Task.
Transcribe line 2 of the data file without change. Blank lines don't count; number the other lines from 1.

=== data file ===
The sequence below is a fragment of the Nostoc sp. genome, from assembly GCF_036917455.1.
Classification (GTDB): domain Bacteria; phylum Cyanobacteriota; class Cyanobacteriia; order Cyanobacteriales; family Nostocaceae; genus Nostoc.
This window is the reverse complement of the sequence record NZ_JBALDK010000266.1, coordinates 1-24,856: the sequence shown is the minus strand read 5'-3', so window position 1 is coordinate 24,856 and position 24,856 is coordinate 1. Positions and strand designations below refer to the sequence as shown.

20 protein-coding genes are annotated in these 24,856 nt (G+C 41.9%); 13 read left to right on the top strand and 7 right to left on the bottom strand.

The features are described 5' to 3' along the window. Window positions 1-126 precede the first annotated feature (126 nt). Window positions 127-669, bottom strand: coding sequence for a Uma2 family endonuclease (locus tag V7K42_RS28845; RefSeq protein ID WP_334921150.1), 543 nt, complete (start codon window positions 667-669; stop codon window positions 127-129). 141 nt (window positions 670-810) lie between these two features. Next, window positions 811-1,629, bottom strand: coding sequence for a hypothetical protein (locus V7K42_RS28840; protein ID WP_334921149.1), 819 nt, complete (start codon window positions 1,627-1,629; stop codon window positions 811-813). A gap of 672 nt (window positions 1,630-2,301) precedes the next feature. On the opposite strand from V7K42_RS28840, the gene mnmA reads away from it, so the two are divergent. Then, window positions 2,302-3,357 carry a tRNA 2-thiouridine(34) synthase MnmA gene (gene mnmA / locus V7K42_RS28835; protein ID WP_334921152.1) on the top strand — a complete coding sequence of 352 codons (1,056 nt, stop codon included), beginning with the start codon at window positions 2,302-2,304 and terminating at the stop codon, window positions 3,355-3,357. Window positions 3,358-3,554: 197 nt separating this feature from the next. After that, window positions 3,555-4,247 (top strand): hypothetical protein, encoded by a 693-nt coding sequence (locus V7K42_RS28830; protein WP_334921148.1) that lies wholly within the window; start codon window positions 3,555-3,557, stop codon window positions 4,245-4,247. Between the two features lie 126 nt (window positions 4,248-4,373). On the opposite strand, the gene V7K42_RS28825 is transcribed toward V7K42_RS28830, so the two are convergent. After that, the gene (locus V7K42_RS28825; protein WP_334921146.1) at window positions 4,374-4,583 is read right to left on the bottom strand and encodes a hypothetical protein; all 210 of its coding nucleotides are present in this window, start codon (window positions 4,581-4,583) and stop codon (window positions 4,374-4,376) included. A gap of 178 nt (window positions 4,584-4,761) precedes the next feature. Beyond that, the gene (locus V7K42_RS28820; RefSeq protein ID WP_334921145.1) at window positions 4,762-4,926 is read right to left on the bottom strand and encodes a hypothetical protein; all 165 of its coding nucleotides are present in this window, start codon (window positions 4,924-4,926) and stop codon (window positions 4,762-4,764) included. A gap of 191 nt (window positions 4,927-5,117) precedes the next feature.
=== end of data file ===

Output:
Classification (GTDB): domain Bacteria; phylum Cyanobacteriota; class Cyanobacteriia; order Cyanobacteriales; family Nostocaceae; genus Nostoc.